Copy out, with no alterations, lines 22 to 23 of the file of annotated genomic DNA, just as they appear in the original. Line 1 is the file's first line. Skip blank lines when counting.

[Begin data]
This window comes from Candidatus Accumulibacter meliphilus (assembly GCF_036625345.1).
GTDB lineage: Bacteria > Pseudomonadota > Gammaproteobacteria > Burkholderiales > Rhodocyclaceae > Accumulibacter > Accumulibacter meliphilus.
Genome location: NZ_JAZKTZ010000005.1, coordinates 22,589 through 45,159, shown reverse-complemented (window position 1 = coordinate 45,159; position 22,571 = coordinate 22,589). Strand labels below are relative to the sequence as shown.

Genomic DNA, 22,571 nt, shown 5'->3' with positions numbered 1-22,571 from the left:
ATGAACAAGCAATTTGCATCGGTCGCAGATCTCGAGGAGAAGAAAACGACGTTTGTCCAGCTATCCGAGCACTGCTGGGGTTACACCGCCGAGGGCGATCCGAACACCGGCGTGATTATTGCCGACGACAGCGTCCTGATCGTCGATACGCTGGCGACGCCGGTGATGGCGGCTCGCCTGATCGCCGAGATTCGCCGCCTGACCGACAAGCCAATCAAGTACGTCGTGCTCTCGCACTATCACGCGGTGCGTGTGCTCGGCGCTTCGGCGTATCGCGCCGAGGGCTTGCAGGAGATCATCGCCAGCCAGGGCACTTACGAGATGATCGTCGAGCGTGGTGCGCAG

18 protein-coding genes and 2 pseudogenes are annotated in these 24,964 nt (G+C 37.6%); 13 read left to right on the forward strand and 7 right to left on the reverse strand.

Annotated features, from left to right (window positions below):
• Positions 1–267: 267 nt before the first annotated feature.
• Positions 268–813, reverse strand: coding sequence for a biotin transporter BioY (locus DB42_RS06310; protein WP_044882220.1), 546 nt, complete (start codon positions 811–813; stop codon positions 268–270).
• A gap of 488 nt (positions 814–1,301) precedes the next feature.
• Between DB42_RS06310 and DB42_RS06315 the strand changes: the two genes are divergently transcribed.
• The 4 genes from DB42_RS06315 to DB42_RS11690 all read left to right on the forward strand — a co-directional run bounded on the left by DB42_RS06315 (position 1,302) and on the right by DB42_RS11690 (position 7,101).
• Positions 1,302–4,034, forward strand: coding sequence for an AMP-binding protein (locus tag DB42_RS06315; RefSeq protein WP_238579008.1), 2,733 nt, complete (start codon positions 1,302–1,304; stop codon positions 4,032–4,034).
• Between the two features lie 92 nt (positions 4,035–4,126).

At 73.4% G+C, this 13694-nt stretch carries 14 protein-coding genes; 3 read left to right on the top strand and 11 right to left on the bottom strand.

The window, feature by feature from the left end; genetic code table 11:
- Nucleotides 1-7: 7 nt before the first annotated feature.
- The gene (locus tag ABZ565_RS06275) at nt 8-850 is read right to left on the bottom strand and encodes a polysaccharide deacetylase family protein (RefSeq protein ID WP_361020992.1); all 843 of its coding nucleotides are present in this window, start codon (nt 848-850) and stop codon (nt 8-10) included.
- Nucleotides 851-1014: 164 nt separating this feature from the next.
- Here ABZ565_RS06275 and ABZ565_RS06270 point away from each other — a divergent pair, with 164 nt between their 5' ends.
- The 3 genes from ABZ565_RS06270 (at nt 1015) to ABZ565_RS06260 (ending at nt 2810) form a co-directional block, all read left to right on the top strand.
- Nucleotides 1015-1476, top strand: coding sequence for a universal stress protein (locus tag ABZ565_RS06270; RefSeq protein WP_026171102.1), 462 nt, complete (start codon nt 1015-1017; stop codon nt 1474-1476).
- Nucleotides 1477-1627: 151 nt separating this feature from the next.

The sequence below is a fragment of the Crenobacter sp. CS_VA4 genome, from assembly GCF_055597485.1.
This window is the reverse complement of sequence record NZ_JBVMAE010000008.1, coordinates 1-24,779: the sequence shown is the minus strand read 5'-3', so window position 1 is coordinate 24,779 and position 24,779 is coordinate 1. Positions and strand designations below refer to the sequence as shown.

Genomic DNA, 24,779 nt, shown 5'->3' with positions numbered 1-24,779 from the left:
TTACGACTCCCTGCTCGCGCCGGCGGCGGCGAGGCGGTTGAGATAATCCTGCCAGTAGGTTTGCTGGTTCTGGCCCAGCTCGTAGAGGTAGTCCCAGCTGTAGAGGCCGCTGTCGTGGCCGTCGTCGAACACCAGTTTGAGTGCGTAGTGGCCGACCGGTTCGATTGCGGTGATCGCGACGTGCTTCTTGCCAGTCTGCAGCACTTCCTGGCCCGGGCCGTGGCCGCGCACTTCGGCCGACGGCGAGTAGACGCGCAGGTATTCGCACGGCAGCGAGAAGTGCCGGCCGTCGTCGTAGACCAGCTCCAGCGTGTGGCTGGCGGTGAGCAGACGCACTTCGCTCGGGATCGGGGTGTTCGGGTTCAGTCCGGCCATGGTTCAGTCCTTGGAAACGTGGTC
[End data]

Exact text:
- Nucleotides 1015-1476, top strand: coding sequence for a universal stress protein (locus tag ABZ565_RS06270; RefSeq protein WP_026171102.1), 462 nt, complete (start codon nt 1015-1017; stop codon nt 1474-1476).
- Nucleotides 1477-1627: 151 nt separating this feature from the next.